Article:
The process by which companies create value for customers and build strong customer relationships in order to capture value from customers in return.
states of felt deprivation.
The form human needs take as shaped by culture and individual personality.
Human wants that are backed by buying power.
Some combination of products, services, information, or experiences offered to a market to satisfy a need or want.
The mistake of paying more attention to the specific products a company offers than to the benefits and experiences produced by these products.
The act of obtaining a desired object from someone by offering something in return.
The set of all actual and potential buyers of a product or service.
The art and science of choosing target markets and building profitable relationships with them.
The idea that consumers will favor products that are available and highly affordable and that the organization should therefore focus on improving production and distribution efficiency.
The idea that consumers will favor products that offer the most quality, performance, and features and that the organization should therefore devote its energy to making continuous product improvements.
The idea that the consumers will not buy enough of the firm’s products unless it undertakes a large-scale selling and promotion effort.
The marketing management philosophy that achieving organizational goals depends on knowing the needs and wants of target markets and delivering the desired satisfactions better than competitors do.
Societal Marketing Concept
A principal of enlightened marketing that holds that a company should make good marketing decisions by considering consumers’ wants, the companies requirements, consumers long-run interests, and society’s long-run interest.
Customer Relationship Management
The overall process of building and maintaining profitable customer relationships by delivering superior customer value and satisfaction.
Customer Perceived Value
The customer’s evaluation of the difference between all the benefits and all the costs of a market offering relative to those of competing offers.
The extent to which a product’s perceived performance matches a buyer’s expectations.
Partner Relationship Management
Working closely to partners in other company departments and outside the company to jointly bring greater value to customers.
Customer Lifetime Value
The value of the entire stream of purchases that a customer would make over a lifetime of patronage.
Share of customer
The portion of a customer’s purchasing that a company gets in its product categories.
The total combined customer lifetime values of all the company’s customers.
A vast public web of computer networks that connects users of all types all around the world to each other and to an amazingly large information repository.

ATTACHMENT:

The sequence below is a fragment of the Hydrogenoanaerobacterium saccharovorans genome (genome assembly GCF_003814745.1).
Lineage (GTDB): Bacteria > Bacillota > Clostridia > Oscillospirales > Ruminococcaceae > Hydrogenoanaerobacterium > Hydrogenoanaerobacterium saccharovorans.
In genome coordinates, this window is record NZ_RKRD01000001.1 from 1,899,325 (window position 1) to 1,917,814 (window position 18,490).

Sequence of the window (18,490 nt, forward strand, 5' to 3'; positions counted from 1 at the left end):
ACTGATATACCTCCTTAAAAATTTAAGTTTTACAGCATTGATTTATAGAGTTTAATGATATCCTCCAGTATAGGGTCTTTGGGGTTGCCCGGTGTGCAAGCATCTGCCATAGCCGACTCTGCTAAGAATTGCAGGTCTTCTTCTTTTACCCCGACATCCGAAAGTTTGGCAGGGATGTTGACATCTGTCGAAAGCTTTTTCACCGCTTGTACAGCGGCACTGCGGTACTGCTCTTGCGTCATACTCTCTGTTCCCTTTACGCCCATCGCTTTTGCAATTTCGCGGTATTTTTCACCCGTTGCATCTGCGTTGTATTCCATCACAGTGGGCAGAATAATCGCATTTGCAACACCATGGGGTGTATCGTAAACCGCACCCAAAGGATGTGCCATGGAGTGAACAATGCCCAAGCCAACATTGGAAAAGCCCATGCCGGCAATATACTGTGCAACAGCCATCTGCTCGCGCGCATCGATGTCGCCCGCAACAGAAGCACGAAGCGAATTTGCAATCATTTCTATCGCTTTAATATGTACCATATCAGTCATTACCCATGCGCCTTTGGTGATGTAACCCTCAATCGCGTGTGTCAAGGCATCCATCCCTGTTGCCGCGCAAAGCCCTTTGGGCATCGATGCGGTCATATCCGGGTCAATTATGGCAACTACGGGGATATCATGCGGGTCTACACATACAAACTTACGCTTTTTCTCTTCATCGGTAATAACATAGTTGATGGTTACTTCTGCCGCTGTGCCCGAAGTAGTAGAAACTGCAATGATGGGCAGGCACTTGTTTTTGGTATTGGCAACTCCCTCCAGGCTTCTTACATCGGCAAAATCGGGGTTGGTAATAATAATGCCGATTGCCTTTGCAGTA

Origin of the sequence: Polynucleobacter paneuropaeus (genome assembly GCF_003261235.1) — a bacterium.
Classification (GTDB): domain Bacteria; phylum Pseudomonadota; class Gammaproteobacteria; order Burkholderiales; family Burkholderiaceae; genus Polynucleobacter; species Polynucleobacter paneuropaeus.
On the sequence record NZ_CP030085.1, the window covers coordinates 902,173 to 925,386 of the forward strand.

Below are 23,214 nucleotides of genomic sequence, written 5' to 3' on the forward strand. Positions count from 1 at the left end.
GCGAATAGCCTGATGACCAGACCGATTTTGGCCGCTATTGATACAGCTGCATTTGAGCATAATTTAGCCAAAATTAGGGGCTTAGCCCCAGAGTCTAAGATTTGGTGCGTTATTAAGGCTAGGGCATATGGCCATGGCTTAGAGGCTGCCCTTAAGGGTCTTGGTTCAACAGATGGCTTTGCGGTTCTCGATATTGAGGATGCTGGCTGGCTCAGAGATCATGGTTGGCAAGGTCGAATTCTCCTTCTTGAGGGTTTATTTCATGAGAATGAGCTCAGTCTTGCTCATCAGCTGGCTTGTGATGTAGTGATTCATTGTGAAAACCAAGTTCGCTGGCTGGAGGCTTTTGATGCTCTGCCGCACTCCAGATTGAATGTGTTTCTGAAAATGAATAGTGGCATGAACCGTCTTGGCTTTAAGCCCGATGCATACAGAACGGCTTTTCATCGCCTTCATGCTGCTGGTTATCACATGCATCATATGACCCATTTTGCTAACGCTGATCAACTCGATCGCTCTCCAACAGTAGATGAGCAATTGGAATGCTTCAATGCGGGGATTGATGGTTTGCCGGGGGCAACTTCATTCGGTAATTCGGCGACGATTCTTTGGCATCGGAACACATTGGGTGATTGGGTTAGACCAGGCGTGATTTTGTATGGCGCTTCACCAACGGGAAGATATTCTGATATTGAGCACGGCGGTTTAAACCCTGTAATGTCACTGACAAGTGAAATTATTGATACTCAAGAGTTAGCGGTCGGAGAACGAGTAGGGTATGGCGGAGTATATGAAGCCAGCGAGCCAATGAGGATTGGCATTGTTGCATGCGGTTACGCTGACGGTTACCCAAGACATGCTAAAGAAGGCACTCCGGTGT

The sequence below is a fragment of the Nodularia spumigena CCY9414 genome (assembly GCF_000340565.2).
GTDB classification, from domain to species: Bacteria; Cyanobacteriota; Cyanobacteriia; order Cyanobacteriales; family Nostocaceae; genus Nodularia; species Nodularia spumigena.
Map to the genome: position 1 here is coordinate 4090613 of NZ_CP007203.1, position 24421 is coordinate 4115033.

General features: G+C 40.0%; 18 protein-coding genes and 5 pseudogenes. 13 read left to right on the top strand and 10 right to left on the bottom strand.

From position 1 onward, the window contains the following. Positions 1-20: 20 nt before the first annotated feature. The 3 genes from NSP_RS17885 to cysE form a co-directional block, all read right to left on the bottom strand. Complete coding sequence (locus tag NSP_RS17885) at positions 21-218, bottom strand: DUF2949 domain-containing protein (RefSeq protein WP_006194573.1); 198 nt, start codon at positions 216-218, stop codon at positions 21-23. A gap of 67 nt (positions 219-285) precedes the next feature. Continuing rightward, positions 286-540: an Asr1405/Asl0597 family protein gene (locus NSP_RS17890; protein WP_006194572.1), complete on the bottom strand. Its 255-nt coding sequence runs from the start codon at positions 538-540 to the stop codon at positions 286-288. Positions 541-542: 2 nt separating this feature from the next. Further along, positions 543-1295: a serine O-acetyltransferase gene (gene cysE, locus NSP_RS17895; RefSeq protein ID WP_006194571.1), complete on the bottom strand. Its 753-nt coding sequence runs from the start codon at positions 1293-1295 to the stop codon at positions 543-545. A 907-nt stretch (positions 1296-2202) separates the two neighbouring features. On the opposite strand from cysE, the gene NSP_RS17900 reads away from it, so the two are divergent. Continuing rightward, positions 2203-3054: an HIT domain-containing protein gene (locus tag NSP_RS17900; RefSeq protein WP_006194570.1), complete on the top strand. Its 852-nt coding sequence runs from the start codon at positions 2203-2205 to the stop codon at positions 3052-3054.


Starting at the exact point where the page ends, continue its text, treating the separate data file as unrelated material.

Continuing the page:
The process of developing and maintaining a strategic fit between the organization’s goals and capabilities and its changing marketing opportunities.
A statement of the organizations purpose.
The collection of businesses and products that make up the company.
The process by which management evaluates the products and businesses making up the company.
Growth Share Matrix
A portfolio-planning method that evaluates a company’s strategic business units in terms of their market growth rate and relative market share. SBU’s are classified as cash cows, question marks, or dogs.
Product/market expansion grid
A portfolio planning tool for identifying company growth opportunities through market penetration, market development, product development, or diversification.
A strategy for company growth by identifying and developing new market segments for current company products.
A strategy for company growth by offering modified or new products to current market segments.
A strategy for growth through starting up or acquiring businesses outside the companies current products and markets.
Reducing the businesses portfolio by eliminating products of business units that are not profitable or that no longer fit the company’s overall strategy.
The series of departments that carry out value-creating activities to design, produce, market, deliver, and support a firm’s products.
The network made up of the companies, and ultimately customers who “partner” with each other to improve the performance of the entire system.
a company’s plan that identifies how it will use marketing to achieve its goals
identifying target markets and developing products that appeal to them.
A subgroup of people or organizations sharing one or more characteristics that cause them to have similar product needs
The process of evaluating each market segment’s attractiveness and selecting one or more segments to enter.
Placing a product at a certain point or location within a market in the minds of prospective buyers.
Actually differentiating the market offering to create superior customer value.
The blending of four marketing elements-product, place, price, and promotion
A comparison of strengths, weaknesses, opportunities, and threats that helps executives formulate strategy.
The process that turns marketing strategies and plans into marketing actions in order to accomplish strategic marketing objectives.
The process of measuring and evaluation the results of marketing strategies and plans, and taking corrective action to ensure that objectives are achieved.
a comprehensive systematic, independent, and periodic examination of a company’s environment, obj, strats, and activities to determine problem areas and opportunities and to recommend plan of action to improve the companies marketing performance